Friday, November 21, 2008

In the year 2012, the Republicans...

By Michael J.W. Stickings

If you're already thinking ahead to 2012 -- and, honestly, who isn't? -- check out Chris Cillizza's post at The Fix on "ten Republicans to watch."

The big names, of course, are Palin, Romney, and Huckabee, but only Romney makes the list, and rightly so. As I have said before, I think Palin's star will fade markedly over the next few years. Huckabee will continue to be a leading figure among the theocrats, but I suspect Republicans will go for old-fashioned pro-market economics in 2012, not radical social conservatism. Romney has the business-oriented bona fides, but of course he just isn't all that trusted among Republicans, and certainly not among conservatives, as we saw in the primaries. He'll have the will, the money, and the organization, not to mention the Mormon Church, which proved its influence in the Prop. 8 vote in California, but I think both the party establishment and grassroots activists will look elsewhere.

There are some interesting names on the list, but, to me, the stand-outs are Eric Cantor, Mark Sanford, and John Thune. Jindal, a party celebrity, is at the top of the list, and conservatives certainly seem to like him, but he strikes me as one of those figures who will always be the future of the GOP, never the present (to borrow that fantastic line from The Contender: "You're the future of the Democratic Party, and you always will be," President Evans (Jeff Bridges) tells Governor Hathaway (William Petersen)). Given how Republicans like to scare up public fear of the Other (e.g., Obama as somehow un-American), it would be interesting to see how they would respond to a serious run by Jindal, but they're likely to go with someone more typical, not a "new face."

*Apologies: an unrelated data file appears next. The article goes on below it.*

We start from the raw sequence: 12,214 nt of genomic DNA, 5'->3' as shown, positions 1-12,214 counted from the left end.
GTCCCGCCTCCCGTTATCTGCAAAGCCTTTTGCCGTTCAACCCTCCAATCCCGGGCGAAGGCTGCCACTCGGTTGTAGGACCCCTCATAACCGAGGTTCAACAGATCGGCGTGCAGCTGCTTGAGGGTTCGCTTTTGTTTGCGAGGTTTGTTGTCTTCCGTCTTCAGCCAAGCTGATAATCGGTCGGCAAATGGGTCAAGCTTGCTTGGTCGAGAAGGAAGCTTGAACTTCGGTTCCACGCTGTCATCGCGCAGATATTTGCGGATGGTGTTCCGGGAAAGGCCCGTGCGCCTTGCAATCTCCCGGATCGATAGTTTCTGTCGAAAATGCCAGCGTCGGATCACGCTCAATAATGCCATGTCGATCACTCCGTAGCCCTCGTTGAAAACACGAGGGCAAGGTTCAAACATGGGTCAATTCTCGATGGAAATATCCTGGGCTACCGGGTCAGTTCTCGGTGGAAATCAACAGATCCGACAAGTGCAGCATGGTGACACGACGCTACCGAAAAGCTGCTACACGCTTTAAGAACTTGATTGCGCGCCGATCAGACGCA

Cantor, being Jewish, is an Other, too, but, as I wrote back in August, he's got a lot going for him. Meanwhile, Sanford and Thune are solid conservatives who have already made names for themselves on the national scene. Thune, like all senators, will suffer from being just one of 100, while Sanford is the new chair of the Republican Governors Association. (Note that Bush had the solid support of Republican governors for his 2000 run, as this 1999 article by Margaret Carlson at shows. It helps to have them behind you, and, in a few years, if not already, they may prefer Sanford to Palin.)

Others will emerge, of course, but, as of right now, I'd say Cantor, Sanford, and Thune are the ones to watch (with Sanford most of all). That is, when you're not still watching Palin.

Labels: , , , , , , ,

Bookmark and Share


  • I think the solid South that was a huge advantage for the Republicans is going to become a huge problem for the party. They are becoming a regional party and candidates that run well in the South, with their social conservatism and ostentatious evangelical Christianity, are going to become less and less popular nationally.

    The country has had enough of Southerners like Gingrich, Gramm, Bush, DeLay, Huckabee, Lott and the rest. Mark Sanford is just another Southern right-winger who won't go over well outside the South.

    Jindal is a gimmick. Palin is a buffoon and Romney will always come off as a phony because he is. Thune may do well if everything goes to hell.

    By Anonymous Anonymous, at 8:35 PM  

Post a Comment

<< Home